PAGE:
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Target date funds: Retirement planning made easy? -- Page 2

"Statistics on life expectancy say that for a couple who are 55-years-old today, the odds of one of them living to age 95 is 45 percent. The demographics drive our growth-oriented approach," says Jerome Clark, the company's portfolio manager of retirement funds.

"Throughout the life of the investor they stay in the one fund. At 2015, they don't move into an income fund. They continue to move down to a more-conservative mix until they reach 20-percent equities."

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Clark also says the notion that many people who invest in a target date fund also allocate money to other funds does not apply to most investors at T. Rowe Price. He says that a recent analysis of their largest plan sponsors shows that approximately 90 percent of people participating in a target date fund use that as their primary investment option.

For his clients, Kasten's company opts for a managed model portfolio with very clear asset allocations.

"We do fiduciary monitoring of each one, and then we optimize asset allocation for the participants. We give them easy labels such as 100-percent fixed income. If you're in 40/60, you know you're holding 40-percent stocks and 60-percent fixed income. There's no misunderstanding as to what you're invested in. If a participant has us put together a model, it's the only way they can have their money invested. That keeps them from putting just 20 percent in the fund. They can take their money out tomorrow if they want, but 80 percent to 90 percent leave it alone."

Kasten, a certified financial planner, is also a medical doctor who 20 years ago was a practicing anesthesiologist. He's a firm believer that most 401(k) plans come up short in addressing the retirement needs of employees.

"Imagine I sell you a health insurance plan where you go to the hospital and all you get are brochures and pills and you have to figure out your own symptoms and what pills to take. That's what most 401(k) plans are like."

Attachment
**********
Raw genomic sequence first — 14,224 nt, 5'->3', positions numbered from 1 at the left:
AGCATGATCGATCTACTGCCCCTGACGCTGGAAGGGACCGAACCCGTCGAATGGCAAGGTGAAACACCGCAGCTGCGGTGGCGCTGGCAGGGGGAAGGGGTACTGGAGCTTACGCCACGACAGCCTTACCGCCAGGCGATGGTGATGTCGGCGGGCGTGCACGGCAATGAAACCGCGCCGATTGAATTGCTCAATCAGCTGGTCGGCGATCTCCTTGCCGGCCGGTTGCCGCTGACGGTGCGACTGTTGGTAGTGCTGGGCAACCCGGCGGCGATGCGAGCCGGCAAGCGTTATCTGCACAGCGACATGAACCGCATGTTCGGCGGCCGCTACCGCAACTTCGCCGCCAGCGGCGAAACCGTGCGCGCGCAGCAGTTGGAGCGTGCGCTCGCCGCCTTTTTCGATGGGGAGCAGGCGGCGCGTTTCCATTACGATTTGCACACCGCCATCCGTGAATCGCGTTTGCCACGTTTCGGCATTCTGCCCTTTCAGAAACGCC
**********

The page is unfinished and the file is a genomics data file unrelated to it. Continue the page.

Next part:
Another financial planner, Dan Casey, president of SeniorPlus in Mount Clemens, Mich., says he gives his clients a basic risk tolerance questionnaire and uses their answers to help build an appropriate portfolio.

"I show them the worst three-month period and the worst one-year period for that portfolio in the last 10 years and ask if they can handle that. We've seen it all in the last 10 years, the post-9/11 markets and the great booms."

The target date funds from Fidelity, T. Rowe Price and Vanguard are too new to consider their track records, but consumers should check the performance of any target date fund to see if it at least matches the performance of a benchmark index or category.

Target date funds can relieve consumers of the need to constantly monitor investments and re-jigger asset allocation. But you need to examine the asset allocation and be sure that it fits your tolerance for risk. If the fund is too conservative or too aggressive for you, it may be best to consider other options.

Another potential weakness is that most fund companies will use a roster of their own funds in a target date portfolio. Not every company does a great job across the board. One fund company may have stellar small cap funds, but its large cap funds consistently lag their competitors. You'll have to decide whether that drawback will be too much of a drag on the fund's performance.

-- Posted: April 11, 2005




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